“Don’t do for me without me,” she said, repeating a line she says often.
“Innovation is not necessarily invention, innovation is a new way of doing business.”— Dr. Agnes Binagwaho, vice chancellor of the University of Global Health Equity
She recounted her own experience being unable to afford medical journals that would have been helpful to her work on health in Rwanda. And she said she is committed to making sure that this university is building not a community of intellectuals but a community of practice. She expects the first graduating class will walk away next month with their diplomas as well as with the know how to take on complex delivery challenges.
“We have to make sure that the people where we are delivering the innovation, where we are doing the implementation, are part of two processes,” said Yap Boum, regional representative for Epicenter Africa, the research arm of Médecins Sans Frontières. At the Skoll World Forum, he challenged the audience, asking how many social entrepreneurs have African people living in Africa as part of their board. Those are the people who will ensure that the work is relevant to the environment, and that will give the project a sense of ownership that is so often lacking from projects brought in by outsiders.
One of the moments that got a round of applause from Davis of PATH, Johnson of Muso, and other global health leaders in the audience for the Ending Pandemics panel at the Skoll World Forum was when Mark Smolinski, chief medical officer at the Skoll Global Threats Fund, said we need to maintain health systems, even when vertically funded programs such as malaria or polio reach their targets.
“We need to turn these warriors who are in these communities into all disease warriors,” he said.
The panelists talked about how Nigeria responded to Ebola by activating its polio infrastructure in order to identify Ebola cases. Ministers of health in the countries where polio has been eliminated have said they cannot believe they are losing thousands of people who knew their health systems inside and out, because the funding was no longer there to keep their jobs in place. They say they need consistently strong health systems to confront whatever threats may lie ahead, such as in Sri Lanka, where malaria was eliminated, but some of that same infrastructure is being activated to address a dengue epidemic that is now spreading across the island.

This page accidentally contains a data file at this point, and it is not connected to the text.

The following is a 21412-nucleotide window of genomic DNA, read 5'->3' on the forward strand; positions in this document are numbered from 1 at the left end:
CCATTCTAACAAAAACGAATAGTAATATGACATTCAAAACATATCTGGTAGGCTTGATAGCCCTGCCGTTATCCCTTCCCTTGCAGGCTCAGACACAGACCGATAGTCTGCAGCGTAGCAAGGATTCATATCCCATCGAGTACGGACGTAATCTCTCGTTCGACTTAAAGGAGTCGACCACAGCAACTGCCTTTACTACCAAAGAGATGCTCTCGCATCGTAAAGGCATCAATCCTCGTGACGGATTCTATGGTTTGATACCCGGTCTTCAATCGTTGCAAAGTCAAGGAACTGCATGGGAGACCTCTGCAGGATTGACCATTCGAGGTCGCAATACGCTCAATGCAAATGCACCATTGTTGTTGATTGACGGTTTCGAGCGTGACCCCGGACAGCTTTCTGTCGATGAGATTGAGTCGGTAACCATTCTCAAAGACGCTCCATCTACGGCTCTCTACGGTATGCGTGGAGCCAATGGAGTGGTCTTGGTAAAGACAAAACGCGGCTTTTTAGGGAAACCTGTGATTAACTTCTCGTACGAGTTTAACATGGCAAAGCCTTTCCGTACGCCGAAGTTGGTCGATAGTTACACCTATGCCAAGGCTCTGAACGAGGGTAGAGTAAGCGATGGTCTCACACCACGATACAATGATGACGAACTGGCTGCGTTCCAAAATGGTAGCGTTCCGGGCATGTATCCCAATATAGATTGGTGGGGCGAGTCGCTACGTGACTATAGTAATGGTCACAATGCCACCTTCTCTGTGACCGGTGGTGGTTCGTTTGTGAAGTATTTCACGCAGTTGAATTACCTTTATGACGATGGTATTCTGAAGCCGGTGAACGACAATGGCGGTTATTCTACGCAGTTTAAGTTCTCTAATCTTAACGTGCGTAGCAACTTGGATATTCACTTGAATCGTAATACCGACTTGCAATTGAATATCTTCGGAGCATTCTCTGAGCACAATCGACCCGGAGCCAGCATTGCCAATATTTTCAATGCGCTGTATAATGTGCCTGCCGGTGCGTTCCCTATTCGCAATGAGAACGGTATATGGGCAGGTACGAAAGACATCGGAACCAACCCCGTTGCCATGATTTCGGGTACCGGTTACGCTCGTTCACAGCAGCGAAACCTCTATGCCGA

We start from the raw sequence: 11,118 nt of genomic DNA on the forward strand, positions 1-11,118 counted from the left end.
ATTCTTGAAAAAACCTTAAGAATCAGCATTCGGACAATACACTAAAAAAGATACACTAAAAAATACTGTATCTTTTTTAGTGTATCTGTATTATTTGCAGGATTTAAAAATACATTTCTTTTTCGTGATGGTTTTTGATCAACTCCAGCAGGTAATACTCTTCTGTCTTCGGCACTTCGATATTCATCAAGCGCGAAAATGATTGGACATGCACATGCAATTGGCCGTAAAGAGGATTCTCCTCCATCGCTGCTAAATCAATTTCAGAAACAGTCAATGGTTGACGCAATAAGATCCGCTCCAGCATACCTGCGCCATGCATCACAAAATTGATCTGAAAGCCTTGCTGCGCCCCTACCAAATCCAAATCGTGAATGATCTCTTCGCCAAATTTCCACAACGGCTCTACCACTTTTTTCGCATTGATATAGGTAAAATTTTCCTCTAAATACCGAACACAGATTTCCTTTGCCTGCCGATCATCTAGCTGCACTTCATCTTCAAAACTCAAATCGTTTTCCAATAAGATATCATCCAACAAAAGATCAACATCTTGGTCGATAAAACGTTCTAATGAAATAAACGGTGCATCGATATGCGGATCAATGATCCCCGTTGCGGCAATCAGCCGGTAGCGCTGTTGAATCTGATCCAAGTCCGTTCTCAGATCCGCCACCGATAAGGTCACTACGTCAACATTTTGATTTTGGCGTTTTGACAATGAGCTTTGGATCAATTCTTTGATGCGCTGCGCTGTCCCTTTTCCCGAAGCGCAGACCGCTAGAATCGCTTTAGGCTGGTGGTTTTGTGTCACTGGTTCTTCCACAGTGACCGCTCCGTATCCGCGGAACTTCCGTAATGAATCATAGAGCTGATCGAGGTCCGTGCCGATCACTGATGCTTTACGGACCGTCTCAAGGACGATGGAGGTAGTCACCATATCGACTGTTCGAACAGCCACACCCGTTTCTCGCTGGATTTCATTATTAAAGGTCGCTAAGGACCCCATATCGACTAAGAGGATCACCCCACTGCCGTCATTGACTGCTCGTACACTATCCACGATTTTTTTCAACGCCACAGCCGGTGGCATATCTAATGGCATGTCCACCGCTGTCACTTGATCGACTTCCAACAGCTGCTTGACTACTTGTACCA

"The inability to deliver is the reason the world still has malaria," Kamini Mendis, an independent consultant who is an expert on malaria, told Devex in Colombo, Sri Lanka, on World Malaria Day. "It's so frustrating, because we have the drugs, but the problem is we are not getting them to these people."
When Sri Lanka was declared malaria-free in 2016, the country showed what's needed to eliminate malaria, the opportunities and challenges of malaria-free status, and the need for regional collaboration to achieve global malaria eradication. Innovation of delivery means investing not only in health, but also in education and infrastructure. Now, the challenge is to keep Sri Lanka malaria free.
The country is still tackling imported cases from sources including India, its malaria endemic neighbor to the north, and Chinese contractors who are moving from projects in Africa to projects in Sri Lanka, and bringing malaria with them.
"It's a small country but it's also a well-connected country," she said of the lessons Sri Lanka can offer other countries working to end malaria or other diseases.
This World Malaria Day and World Immunization Week fall during a time where much of the world seems to be turning inward, even as the global health community increasingly realizes the need to collaborate across borders and sectors to achieve progress, experts told Devex.
“I’m more optimistic than I was before about the world’s ability scientifically to come together,” Jeremy Farrar, director of the Wellcome Trust, said on the Ending Pandemics panel. “The biggest risk at the moment in various countries around the world, including tragically this one, is that we’re moving away from that sense of collective public good and going back to an isolationist, more nationalistic agenda, which we tried before. We tried it in the 20th century. And it didn’t turn out well.”
For more Devex coverage on global health, visit Focus On: Global Health